By these techniques we find an individual's personality may be totally reorganized; fundamental information processing pathways in the brain, the so-called wiring of the human computer, may become altered or destroyed, causing the disruption of basic capacities to think, feel, and make choices.

Profound hallucination and illusions and in extreme instances violent or self-destructive behavior.

Ms. Conway. In the last five years we talked to people who believe they could fly; to individuals who said that after prolonged periods of meditation they began seeing blue and purple auras around people; to otheres who said that after months in a cult their own thoughts began to sound like a very weak telephone signal; and to one young man who was convince he could cure cancer by chanting Hare Krishna.

We had dozens of conversations with people who said they would have killed for their cult-leader, that they made such plans and even attempted to carry them out, and that they would have had no qualms about committing suicide, if told to do so.

We believe that these states of mind can be and must be looked at from a scientific point of view.

In engineering these life-changing experiences, cult and group leaders are using a whole new kind of technology to manipulate human awareness and personality.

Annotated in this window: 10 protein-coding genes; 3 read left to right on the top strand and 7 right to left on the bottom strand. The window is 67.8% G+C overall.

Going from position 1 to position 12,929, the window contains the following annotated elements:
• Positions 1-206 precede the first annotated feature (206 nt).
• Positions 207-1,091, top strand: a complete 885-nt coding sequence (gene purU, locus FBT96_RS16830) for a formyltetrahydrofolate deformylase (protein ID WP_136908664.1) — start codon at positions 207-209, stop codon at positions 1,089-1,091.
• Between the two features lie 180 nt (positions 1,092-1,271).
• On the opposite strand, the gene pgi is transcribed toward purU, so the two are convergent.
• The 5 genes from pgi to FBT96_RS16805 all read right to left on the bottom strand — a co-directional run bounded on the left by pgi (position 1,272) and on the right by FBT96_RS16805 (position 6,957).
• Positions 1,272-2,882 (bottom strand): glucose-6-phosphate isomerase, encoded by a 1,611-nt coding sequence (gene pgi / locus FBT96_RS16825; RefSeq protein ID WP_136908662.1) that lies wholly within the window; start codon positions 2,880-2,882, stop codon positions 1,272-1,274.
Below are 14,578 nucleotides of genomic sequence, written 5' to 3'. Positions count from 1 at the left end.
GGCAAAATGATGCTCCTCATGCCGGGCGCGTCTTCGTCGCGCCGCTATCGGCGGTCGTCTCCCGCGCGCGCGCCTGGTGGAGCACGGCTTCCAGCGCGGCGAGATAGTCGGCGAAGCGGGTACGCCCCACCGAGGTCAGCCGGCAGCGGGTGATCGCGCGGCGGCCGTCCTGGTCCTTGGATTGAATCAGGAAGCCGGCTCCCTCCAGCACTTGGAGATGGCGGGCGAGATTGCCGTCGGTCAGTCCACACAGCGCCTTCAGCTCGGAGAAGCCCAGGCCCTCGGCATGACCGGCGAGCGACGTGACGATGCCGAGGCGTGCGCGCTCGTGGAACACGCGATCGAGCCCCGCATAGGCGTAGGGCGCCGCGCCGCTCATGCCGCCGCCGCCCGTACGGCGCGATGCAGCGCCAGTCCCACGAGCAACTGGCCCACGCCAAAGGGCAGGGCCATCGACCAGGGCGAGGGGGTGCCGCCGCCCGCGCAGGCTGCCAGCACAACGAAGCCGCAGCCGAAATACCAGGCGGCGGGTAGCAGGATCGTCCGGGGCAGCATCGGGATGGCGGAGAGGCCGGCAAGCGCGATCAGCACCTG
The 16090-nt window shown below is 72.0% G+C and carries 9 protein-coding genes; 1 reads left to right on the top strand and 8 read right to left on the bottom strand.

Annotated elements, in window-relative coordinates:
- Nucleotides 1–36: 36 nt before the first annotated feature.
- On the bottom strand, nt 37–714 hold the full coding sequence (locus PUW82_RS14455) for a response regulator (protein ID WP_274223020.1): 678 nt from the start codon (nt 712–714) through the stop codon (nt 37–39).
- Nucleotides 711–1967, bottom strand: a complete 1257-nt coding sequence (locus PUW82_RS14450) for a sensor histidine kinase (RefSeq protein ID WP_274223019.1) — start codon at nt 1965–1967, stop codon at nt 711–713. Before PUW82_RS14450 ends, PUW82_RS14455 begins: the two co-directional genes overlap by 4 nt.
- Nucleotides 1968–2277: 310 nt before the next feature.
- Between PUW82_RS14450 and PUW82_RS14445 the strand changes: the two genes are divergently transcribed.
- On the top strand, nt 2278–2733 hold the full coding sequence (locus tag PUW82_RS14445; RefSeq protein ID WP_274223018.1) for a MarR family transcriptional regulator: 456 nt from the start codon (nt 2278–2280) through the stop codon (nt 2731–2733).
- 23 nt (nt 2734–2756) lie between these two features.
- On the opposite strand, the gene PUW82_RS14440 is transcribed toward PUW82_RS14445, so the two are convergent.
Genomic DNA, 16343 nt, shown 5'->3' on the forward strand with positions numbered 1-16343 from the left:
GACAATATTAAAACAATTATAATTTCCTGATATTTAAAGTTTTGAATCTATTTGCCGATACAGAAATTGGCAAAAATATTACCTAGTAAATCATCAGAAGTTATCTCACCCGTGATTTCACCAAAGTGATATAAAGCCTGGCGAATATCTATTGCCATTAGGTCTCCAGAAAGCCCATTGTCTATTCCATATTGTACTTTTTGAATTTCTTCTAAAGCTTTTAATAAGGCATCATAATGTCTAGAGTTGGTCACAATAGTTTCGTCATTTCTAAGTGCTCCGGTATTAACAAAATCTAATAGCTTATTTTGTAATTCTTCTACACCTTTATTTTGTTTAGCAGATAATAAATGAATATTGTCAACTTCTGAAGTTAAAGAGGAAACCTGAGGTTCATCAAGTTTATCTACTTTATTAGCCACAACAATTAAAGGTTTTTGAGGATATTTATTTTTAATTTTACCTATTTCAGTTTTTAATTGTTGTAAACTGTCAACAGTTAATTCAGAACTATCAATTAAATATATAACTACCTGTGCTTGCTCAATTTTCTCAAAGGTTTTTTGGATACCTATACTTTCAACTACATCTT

This technology is based on decades of research in persuasion and propaganda, in attitude-changing modification, group dynamics, and as yet little understood elements of nonverbal communication, light, color, sound, texture, eye contact, touch, and the direct induction of suggestion.

Add to this knowledge from our Western science, ancient Eastern rituals, such as chanting, meditation, fasting and other modes of aesthetic exercises and you beging to see the scope of the body of knowledge that has been brought together by skilled entrepreneurs and marketed without restraint in the guise of religion.

The abuse of this knowledge has now raised serious physical and mental health problems that are quite outside bounds of dianosis and treatment used in psychiatry and other mental health disciplines.

The only remedy currently available for treating the states of mind produced by cult experience is the controversial method of deprogramming; and we belive that deprogramming should be recognized as a new and valuable form of mental health therapy.